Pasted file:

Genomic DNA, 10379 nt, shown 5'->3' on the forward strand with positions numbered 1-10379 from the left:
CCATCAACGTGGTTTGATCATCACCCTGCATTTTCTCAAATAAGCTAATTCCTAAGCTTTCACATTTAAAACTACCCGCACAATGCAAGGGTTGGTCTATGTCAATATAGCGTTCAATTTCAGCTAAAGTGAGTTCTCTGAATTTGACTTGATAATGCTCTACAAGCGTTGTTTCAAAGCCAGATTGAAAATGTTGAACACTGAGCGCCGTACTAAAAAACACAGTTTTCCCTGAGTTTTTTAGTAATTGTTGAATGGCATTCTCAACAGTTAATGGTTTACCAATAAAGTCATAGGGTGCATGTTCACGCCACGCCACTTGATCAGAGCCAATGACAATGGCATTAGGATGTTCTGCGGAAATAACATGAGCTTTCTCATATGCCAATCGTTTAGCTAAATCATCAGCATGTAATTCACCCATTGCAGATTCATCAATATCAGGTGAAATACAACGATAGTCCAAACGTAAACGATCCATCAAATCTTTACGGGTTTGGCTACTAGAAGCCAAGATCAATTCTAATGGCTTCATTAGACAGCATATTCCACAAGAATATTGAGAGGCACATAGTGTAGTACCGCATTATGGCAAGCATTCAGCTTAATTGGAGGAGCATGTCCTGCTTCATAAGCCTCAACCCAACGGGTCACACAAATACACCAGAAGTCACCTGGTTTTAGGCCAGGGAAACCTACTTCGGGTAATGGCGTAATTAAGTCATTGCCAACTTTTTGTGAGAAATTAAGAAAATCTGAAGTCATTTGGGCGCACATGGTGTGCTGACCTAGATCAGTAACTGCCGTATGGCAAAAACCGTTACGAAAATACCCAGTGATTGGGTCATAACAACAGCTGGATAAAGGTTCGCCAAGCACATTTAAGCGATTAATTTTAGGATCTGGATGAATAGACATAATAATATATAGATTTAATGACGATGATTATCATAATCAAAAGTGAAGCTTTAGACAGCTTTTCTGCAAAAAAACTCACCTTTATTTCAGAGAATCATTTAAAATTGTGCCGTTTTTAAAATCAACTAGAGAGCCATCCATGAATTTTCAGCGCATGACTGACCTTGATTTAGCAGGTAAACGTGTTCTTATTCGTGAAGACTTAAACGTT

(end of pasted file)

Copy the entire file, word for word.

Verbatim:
Genomic DNA, 10379 nt, shown 5'->3' on the forward strand with positions numbered 1-10379 from the left:
CCATCAACGTGGTTTGATCATCACCCTGCATTTTCTCAAATAAGCTAATTCCTAAGCTTTCACATTTAAAACTACCCGCACAATGCAAGGGTTGGTCTATGTCAATATAGCGTTCAATTTCAGCTAAAGTGAGTTCTCTGAATTTGACTTGATAATGCTCTACAAGCGTTGTTTCAAAGCCAGATTGAAAATGTTGAACACTGAGCGCCGTACTAAAAAACACAGTTTTCCCTGAGTTTTTTAGTAATTGTTGAATGGCATTCTCAACAGTTAATGGTTTACCAATAAAGTCATAGGGTGCATGTTCACGCCACGCCACTTGATCAGAGCCAATGACAATGGCATTAGGATGTTCTGCGGAAATAACATGAGCTTTCTCATATGCCAATCGTTTAGCTAAATCATCAGCATGTAATTCACCCATTGCAGATTCATCAATATCAGGTGAAATACAACGATAGTCCAAACGTAAACGATCCATCAAATCTTTACGGGTTTGGCTACTAGAAGCCAAGATCAATTCTAATGGCTTCATTAGACAGCATATTCCACAAGAATATTGAGAGGCACATAGTGTAGTACCGCATTATGGCAAGCATTCAGCTTAATTGGAGGAGCATGTCCTGCTTCATAAGCCTCAACCCAACGGGTCACACAAATACACCAGAAGTCACCTGGTTTTAGGCCAGGGAAACCTACTTCGGGTAATGGCGTAATTAAGTCATTGCCAACTTTTTGTGAGAAATTAAGAAAATCTGAAGTCATTTGGGCGCACATGGTGTGCTGACCTAGATCAGTAACTGCCGTATGGCAAAAACCGTTACGAAAATACCCAGTGATTGGGTCATAACAACAGCTGGATAAAGGTTCGCCAAGCACATTTAAGCGATTAATTTTAGGATCTGGATGAATAGACATAATAATATATAGATTTAATGACGATGATTATCATAATCAAAAGTGAAGCTTTAGACAGCTTTTCTGCAAAAAAACTCACCTTTATTTCAGAGAATCATTTAAAATTGTGCCGTTTTTAAAATCAACTAGAGAGCCATCCATGAATTTTCAGCGCATGACTGACCTTGATTTAGCAGGTAAACGTGTTCTTATTCGTGAAGACTTAAACGTT